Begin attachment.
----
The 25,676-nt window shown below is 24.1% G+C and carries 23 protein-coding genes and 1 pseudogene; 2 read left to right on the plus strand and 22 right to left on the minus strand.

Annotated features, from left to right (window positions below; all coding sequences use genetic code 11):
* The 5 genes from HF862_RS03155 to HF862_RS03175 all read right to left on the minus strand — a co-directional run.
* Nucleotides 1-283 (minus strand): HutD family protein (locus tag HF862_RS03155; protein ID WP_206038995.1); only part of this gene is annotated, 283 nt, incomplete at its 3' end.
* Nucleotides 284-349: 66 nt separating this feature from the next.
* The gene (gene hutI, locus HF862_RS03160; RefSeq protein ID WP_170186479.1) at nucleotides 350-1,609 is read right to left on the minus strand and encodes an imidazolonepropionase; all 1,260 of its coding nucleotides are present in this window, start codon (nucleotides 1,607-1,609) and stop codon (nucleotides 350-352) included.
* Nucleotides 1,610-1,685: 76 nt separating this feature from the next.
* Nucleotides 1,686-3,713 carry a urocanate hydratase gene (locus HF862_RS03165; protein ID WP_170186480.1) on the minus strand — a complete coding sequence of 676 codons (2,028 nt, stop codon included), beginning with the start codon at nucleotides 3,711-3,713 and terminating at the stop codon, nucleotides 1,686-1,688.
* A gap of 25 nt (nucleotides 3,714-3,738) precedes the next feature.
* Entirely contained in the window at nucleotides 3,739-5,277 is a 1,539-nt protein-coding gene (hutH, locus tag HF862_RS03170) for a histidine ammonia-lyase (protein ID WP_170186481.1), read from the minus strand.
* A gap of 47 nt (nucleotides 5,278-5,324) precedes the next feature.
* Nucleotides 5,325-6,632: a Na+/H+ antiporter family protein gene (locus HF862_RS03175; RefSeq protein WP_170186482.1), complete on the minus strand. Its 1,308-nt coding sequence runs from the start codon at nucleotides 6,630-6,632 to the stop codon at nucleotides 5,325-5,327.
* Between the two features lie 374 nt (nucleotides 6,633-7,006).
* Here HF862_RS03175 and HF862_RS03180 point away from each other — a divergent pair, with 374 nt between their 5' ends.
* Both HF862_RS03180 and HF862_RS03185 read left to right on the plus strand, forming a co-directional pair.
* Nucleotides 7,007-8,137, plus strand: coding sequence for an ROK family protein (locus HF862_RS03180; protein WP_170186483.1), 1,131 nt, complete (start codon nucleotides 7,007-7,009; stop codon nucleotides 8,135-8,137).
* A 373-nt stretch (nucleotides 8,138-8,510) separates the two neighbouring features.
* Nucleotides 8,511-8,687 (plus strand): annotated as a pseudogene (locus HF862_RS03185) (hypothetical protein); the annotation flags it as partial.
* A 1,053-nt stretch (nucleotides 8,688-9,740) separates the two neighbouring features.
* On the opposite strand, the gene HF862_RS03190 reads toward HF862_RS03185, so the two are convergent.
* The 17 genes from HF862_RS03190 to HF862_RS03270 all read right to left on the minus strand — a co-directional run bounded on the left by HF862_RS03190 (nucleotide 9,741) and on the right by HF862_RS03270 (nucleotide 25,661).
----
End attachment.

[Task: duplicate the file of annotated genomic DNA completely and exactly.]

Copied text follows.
The 25,676-nt window shown below is 24.1% G+C and carries 23 protein-coding genes and 1 pseudogene; 2 read left to right on the plus strand and 22 right to left on the minus strand.

Annotated features, from left to right (window positions below; all coding sequences use genetic code 11):
* The 5 genes from HF862_RS03155 to HF862_RS03175 all read right to left on the minus strand — a co-directional run.
* Nucleotides 1-283 (minus strand): HutD family protein (locus tag HF862_RS03155; protein ID WP_206038995.1); only part of this gene is annotated, 283 nt, incomplete at its 3' end.
* Nucleotides 284-349: 66 nt separating this feature from the next.
* The gene (gene hutI, locus HF862_RS03160; RefSeq protein ID WP_170186479.1) at nucleotides 350-1,609 is read right to left on the minus strand and encodes an imidazolonepropionase; all 1,260 of its coding nucleotides are present in this window, start codon (nucleotides 1,607-1,609) and stop codon (nucleotides 350-352) included.
* Nucleotides 1,610-1,685: 76 nt separating this feature from the next.
* Nucleotides 1,686-3,713 carry a urocanate hydratase gene (locus HF862_RS03165; protein ID WP_170186480.1) on the minus strand — a complete coding sequence of 676 codons (2,028 nt, stop codon included), beginning with the start codon at nucleotides 3,711-3,713 and terminating at the stop codon, nucleotides 1,686-1,688.
* A gap of 25 nt (nucleotides 3,714-3,738) precedes the next feature.
* Entirely contained in the window at nucleotides 3,739-5,277 is a 1,539-nt protein-coding gene (hutH, locus tag HF862_RS03170) for a histidine ammonia-lyase (protein ID WP_170186481.1), read from the minus strand.
* A gap of 47 nt (nucleotides 5,278-5,324) precedes the next feature.
* Nucleotides 5,325-6,632: a Na+/H+ antiporter family protein gene (locus HF862_RS03175; RefSeq protein WP_170186482.1), complete on the minus strand. Its 1,308-nt coding sequence runs from the start codon at nucleotides 6,630-6,632 to the stop codon at nucleotides 5,325-5,327.
* Between the two features lie 374 nt (nucleotides 6,633-7,006).
* Here HF862_RS03175 and HF862_RS03180 point away from each other — a divergent pair, with 374 nt between their 5' ends.
* Both HF862_RS03180 and HF862_RS03185 read left to right on the plus strand, forming a co-directional pair.
* Nucleotides 7,007-8,137, plus strand: coding sequence for an ROK family protein (locus HF862_RS03180; protein WP_170186483.1), 1,131 nt, complete (start codon nucleotides 7,007-7,009; stop codon nucleotides 8,135-8,137).
* A 373-nt stretch (nucleotides 8,138-8,510) separates the two neighbouring features.
* Nucleotides 8,511-8,687 (plus strand): annotated as a pseudogene (locus HF862_RS03185) (hypothetical protein); the annotation flags it as partial.
* A 1,053-nt stretch (nucleotides 8,688-9,740) separates the two neighbouring features.
* On the opposite strand, the gene HF862_RS03190 reads toward HF862_RS03185, so the two are convergent.
* The 17 genes from HF862_RS03190 to HF862_RS03270 all read right to left on the minus strand — a co-directional run bounded on the left by HF862_RS03190 (nucleotide 9,741) and on the right by HF862_RS03270 (nucleotide 25,661).